Sigma Pi house at William & Mary est. 1931

In 1904-05, Tau Phi Delta finally began to seek expansion to other universities. Although rejected, a local fraternity at Indiana University petitioned to become the second chapter, and Tau Phi Delta began to engage in talks with other local fraternities at nearby universities. These discussions ultimately ended without expansion. Additional Chapters would eventually be added after Tau Phi Delta became Sigma Pi on February 11, 1907.[4]

Patterson episode: how Sigma Pi got its name[edit]

Robert George Patterson (of no relation to the founder) was only 11 years old in 1896, when he first heard William Jennings Bryan speak. Patterson was convinced Jennings Bryan was the greatest American of his time. Shortly after the president election in 1896, Patterson read Jennings Bryan's autobiography The First Battle, which revealed Jennings Bryan was a member of Sigma Pi, a literary society at Illinois College in Jacksonville, Illinois. Patterson was determined to attend the college and follow the footsteps of Jennings Bryan. However, Patterson's parents forced him to attend the nearby Ohio State University, prohibiting from joining the literary society that only existed at Illinois College. Patterson still desired to become a member of the prestigious Sigma Pi. He wrote Sigma Pi at the Illinois College to petition for expansion, but was rejected as the society refused to expand. Patterson also contacted another fraternity named Sigma Pi at the University of Toronto to request expansion, but was again rejected.[4]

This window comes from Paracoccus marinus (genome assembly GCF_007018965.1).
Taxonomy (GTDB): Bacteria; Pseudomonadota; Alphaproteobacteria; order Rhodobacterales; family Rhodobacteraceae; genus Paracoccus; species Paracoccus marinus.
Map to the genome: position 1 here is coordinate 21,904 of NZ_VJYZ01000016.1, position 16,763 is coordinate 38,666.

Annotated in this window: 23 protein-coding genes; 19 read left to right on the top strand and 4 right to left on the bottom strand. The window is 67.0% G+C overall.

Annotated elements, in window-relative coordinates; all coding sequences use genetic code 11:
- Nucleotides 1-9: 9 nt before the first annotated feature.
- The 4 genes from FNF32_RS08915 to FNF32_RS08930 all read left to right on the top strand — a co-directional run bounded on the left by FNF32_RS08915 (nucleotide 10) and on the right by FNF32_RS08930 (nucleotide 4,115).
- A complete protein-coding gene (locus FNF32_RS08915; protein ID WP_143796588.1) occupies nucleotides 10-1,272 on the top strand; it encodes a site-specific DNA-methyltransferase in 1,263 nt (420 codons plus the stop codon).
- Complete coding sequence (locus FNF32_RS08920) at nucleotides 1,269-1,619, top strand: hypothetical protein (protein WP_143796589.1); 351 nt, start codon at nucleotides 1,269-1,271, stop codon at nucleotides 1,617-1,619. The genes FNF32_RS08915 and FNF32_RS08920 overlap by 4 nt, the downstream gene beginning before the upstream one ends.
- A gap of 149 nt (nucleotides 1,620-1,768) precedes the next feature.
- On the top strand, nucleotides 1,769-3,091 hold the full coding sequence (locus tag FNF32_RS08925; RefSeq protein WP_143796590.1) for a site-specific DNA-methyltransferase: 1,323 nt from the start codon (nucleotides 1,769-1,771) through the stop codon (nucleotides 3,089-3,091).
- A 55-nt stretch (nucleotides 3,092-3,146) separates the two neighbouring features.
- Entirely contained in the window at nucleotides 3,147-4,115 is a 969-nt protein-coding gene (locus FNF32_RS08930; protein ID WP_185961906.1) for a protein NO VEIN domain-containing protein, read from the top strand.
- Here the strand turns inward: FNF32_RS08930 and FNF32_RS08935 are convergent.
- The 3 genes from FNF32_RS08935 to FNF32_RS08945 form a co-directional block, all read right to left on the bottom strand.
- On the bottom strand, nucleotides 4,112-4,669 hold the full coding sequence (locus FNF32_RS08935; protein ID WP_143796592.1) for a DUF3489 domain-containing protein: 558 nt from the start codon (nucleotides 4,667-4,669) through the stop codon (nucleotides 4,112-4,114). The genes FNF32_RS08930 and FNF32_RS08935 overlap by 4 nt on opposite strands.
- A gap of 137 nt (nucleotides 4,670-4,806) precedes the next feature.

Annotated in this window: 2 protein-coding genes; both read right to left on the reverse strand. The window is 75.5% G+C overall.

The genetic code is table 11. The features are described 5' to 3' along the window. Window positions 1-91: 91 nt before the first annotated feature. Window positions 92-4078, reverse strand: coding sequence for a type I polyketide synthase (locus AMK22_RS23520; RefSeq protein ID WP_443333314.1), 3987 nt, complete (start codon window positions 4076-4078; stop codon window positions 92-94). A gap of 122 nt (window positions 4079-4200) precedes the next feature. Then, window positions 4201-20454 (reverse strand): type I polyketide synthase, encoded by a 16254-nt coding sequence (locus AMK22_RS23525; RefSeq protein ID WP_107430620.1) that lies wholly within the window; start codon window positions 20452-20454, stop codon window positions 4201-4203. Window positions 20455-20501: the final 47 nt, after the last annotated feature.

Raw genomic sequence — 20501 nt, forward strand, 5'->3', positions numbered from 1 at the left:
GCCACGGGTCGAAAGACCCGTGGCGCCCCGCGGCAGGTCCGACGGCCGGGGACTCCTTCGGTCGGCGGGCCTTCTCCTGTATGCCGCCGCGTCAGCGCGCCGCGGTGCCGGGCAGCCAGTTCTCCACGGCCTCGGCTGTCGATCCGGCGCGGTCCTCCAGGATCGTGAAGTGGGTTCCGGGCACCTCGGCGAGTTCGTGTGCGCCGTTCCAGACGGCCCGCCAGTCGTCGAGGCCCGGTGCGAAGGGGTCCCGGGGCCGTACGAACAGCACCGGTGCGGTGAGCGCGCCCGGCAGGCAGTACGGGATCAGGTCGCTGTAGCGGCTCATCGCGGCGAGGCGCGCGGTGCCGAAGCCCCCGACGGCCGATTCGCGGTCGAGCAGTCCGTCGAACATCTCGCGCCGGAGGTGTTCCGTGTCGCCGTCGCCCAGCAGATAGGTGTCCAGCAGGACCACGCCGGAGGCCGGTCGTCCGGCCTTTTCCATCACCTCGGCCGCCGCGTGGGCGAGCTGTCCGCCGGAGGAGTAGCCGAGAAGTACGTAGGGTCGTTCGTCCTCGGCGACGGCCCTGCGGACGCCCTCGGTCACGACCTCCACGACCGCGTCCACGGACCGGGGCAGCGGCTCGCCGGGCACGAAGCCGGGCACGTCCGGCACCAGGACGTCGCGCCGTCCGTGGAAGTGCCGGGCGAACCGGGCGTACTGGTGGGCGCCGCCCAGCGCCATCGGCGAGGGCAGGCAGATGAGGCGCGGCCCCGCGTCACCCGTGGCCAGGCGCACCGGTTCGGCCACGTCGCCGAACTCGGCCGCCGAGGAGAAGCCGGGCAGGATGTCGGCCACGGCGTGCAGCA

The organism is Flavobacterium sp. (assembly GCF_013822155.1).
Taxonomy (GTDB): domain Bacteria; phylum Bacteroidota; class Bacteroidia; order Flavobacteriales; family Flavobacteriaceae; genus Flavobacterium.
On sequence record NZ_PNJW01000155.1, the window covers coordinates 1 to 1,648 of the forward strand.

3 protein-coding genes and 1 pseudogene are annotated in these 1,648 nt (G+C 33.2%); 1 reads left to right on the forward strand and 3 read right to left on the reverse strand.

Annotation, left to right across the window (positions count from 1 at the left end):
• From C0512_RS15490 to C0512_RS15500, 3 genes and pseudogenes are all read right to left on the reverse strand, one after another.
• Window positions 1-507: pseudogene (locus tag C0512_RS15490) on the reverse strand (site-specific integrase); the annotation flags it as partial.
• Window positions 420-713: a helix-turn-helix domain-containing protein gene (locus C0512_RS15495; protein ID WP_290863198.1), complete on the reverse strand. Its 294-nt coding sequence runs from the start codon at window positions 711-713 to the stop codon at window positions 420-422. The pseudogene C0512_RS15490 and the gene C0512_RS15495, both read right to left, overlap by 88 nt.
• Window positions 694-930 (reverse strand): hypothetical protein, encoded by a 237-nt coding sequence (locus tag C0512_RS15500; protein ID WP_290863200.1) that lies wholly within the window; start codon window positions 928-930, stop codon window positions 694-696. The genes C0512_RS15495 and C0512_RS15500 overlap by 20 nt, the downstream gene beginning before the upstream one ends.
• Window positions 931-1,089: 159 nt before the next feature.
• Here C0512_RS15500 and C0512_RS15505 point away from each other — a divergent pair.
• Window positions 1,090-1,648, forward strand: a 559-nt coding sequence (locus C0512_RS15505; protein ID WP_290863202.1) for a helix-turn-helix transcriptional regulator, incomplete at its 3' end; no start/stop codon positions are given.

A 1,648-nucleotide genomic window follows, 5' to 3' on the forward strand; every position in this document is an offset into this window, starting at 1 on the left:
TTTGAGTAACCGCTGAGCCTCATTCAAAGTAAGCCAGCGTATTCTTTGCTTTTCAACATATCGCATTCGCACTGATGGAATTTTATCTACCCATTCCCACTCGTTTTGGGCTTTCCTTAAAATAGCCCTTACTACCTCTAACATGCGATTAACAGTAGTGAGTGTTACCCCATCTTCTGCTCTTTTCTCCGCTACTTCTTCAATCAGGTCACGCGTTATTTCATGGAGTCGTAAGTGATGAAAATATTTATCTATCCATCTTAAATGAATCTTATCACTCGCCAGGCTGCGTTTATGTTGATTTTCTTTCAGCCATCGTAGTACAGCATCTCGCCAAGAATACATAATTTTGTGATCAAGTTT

In 1907, Patterson learned of Tau Phi Delta and wrote them asking if they would "consolidate with us and become a Chapter of Sigma Pi Fraternity." Despite seeking to expand, Sigma Pi did not actually exist; Patterson was its sole member. Tau Phi Delta agreed and planned to consolidate. Patterson himself faked and made up the entire history of his Sigma Pi. Patterson stated it was founded in 1752 at The College of William and Mary and historical elites such as James Madison, Thomas Jefferson, Robert E. Lee, Jefferson Davis and others were members. He claimed Sigma Pi failed during the Revolutionary War, but was kept alive by passing down its traditions from father to son. According to Patterson, Sigma Pi was revived in 1801 by Payne Todd, step-son of alleged member James Madison. He claimed Sigma Pi was successful until its repression by the Anti-Masonic Party in 1835. Patterson was the first to bring about its public revival since the repression. Under this guise Sigma Pi expanded and added several chapters.[4]

William Jennings Bryan

In 1909, Patterson's lies and fallacies began to collapse. The World Almanac published Patterson's Sigma Pi on its list of fraternities. It listed its founding date as 1752 and William Jennings Bryan as its most famous alumni. Upon hearing this, Jennings Bryan sent letters to inform the magazine of its mistake and denounce his inclusion as its alumni. Jennings Bryan was a brother of the Delta Chi. He never belonged to any organization at The College of William and Mary, just Delta Chi Fraternity and Sigma Pi Literary Society at the College of Illinois. Furthermore, when Patterson submitted materials for Sigma Pi Fraternity's inclusion in William Raimond Baird's 7th edition of Baird's Manual of American College Fraternities, it was rejected. Discussing the request for inclusion, Baird wrote "all statements concerning the alleged origin of this society are inherently incredible." He suggested the story seemed to "be the product of a rather sophomoric imagination." Sigma Pi Fraternity, still unaware of Patterson's lies, appealed to Baird to reconsider. Baird refused and eventually published an article ridiculing Sigma Pi Fraternity to the entire Greek community. Patterson was immediately expelled from the society and all records bearing his name were deleted. Only in the second half of the 20th century did Sigma Pi research and include this incident in its history.[4]